“Live for the moments you can’t put into words”. The hardest part of my job is attempting to put into words the indescribable. Freshlyground, Zolani and the rest of the crew, the Take Me to the Dance album, all contributed to an entire evening of moments that cannot be “put into words”.
Once again pulling a rabbit from a hat, Patrick had made a plan to get this very big band into the very small space in front of the red brick wall for what has been
dubbed a “Tweetup”. Or as Zolani described it, “crazy fans in a house in Sea Point to tell us what they think of the album”. Freshlyground’s unique sounds and powerful lead vocalist have become known the world over, since their inception in 2002, for hits like Waka Waka and Doo Bee Doo. Now here they were, in a small living room, launching their latest album “Take Me to the Dance.”
Having never personally met Zolani, I was instantly taken by her before she had even opened her mouth to sing. While everyone
was milling about the kitchen, drinking their Bushmills,
our eyes met through the masses (we share a below-average eye level) and without faltering, she came straight up to me and introduced herself. Immediately, I knew I was going to like this girl. What then blew me away further was the simultaneously powerful and “lullaby-like” voice that came from this tiny person sitting before me once they kicked off.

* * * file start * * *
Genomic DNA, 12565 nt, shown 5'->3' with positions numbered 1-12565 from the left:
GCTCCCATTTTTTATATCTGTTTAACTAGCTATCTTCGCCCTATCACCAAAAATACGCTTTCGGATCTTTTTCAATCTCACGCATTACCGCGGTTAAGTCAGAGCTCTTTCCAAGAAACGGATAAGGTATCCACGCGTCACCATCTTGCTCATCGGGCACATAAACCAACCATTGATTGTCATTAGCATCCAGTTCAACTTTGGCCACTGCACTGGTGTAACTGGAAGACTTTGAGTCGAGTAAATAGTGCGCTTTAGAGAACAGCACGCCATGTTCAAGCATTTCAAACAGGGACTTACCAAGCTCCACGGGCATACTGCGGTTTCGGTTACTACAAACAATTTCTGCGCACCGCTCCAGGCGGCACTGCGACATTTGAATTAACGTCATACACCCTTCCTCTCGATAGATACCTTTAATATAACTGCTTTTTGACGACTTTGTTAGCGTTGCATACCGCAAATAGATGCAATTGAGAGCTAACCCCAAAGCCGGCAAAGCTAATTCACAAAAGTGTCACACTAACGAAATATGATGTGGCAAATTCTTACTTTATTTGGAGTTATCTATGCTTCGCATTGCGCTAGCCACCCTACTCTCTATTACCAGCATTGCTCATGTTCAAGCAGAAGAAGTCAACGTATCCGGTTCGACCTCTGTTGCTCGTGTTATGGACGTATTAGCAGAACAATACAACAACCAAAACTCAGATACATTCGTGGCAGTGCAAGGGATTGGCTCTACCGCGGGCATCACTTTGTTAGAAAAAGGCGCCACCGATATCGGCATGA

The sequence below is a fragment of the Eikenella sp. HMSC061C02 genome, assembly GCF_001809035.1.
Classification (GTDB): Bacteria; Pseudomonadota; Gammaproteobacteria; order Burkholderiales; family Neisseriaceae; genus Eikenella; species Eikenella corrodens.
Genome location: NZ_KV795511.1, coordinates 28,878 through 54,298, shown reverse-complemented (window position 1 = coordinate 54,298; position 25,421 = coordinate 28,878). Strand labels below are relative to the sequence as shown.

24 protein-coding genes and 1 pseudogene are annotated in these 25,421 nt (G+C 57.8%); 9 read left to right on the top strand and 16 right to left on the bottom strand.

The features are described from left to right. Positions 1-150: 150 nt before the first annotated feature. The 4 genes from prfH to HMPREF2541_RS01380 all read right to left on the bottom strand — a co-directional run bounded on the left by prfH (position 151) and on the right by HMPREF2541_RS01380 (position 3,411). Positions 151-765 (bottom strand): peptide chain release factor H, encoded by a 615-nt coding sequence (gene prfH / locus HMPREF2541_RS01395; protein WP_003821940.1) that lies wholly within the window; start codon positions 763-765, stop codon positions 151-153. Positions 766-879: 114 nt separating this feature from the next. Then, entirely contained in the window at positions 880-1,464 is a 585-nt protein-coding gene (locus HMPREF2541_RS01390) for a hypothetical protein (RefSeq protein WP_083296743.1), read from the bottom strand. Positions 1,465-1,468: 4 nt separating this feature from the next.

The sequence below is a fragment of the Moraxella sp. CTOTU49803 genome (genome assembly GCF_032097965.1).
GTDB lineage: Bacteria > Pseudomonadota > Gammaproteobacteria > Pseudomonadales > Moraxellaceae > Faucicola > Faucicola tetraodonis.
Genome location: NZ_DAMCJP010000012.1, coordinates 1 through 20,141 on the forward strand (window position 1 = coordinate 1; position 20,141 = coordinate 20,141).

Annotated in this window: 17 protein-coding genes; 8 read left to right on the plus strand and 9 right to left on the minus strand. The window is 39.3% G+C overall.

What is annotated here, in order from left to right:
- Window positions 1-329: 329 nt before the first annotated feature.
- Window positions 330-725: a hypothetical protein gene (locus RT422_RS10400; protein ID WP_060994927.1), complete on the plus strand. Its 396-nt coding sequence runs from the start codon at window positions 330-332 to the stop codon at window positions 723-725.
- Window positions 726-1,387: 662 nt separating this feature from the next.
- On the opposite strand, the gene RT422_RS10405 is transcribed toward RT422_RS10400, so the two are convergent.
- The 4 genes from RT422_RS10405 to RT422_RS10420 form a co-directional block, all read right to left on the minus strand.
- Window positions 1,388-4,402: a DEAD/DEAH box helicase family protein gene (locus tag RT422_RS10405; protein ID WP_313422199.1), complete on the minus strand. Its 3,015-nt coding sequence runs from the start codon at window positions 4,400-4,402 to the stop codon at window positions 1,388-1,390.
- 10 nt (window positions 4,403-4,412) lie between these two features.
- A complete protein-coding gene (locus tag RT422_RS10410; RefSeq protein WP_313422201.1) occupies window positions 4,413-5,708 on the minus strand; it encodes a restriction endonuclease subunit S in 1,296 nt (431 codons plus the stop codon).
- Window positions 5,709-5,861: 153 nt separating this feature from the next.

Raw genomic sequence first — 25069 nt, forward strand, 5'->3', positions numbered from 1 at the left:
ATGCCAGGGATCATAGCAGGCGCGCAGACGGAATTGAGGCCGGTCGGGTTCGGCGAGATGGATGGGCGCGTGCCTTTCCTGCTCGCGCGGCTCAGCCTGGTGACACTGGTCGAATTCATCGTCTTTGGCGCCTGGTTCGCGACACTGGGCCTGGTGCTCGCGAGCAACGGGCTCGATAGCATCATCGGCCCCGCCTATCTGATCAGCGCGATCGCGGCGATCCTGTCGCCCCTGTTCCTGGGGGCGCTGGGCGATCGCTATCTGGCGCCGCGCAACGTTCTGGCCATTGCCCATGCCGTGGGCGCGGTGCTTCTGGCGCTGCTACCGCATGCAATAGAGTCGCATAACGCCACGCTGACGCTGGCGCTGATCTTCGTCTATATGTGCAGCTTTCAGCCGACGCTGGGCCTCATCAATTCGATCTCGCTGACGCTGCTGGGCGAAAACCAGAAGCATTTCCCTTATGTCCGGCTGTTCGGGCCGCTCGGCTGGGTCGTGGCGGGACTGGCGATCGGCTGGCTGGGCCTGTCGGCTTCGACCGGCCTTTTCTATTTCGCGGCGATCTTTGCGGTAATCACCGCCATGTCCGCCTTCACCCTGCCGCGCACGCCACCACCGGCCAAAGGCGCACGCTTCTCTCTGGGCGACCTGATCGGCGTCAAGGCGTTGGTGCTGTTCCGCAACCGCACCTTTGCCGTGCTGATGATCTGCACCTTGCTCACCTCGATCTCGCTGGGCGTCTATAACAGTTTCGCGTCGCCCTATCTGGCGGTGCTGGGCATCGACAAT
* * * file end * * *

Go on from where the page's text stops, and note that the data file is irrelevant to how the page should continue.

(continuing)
Performing tracks from their 5th studio album, and sharing stories of how each track originated, the band’s close and casual dynamic set the scene for a wonderfully intimate and familiar environment – Zo was up mid-song distributing wine to guests, songs were stopped mid-way through to try them played differently, and star-struck fans were asked for feedback throughout. The bands interaction both amongst themselves and with the audience was humbling to watch.
the end, their infectious attitude had 70 people up, dancing and clapping along with the music. The cherry on
top was the signed copy of the album each guest got to go home with. If you missed the gig, do yourself a favour and buy the album – it is an “afro-electric” aural treat, indicative of camaraderie and patriotism that mere words themselves cannot begin to describe.
Written by: Jemima-Faye Goodall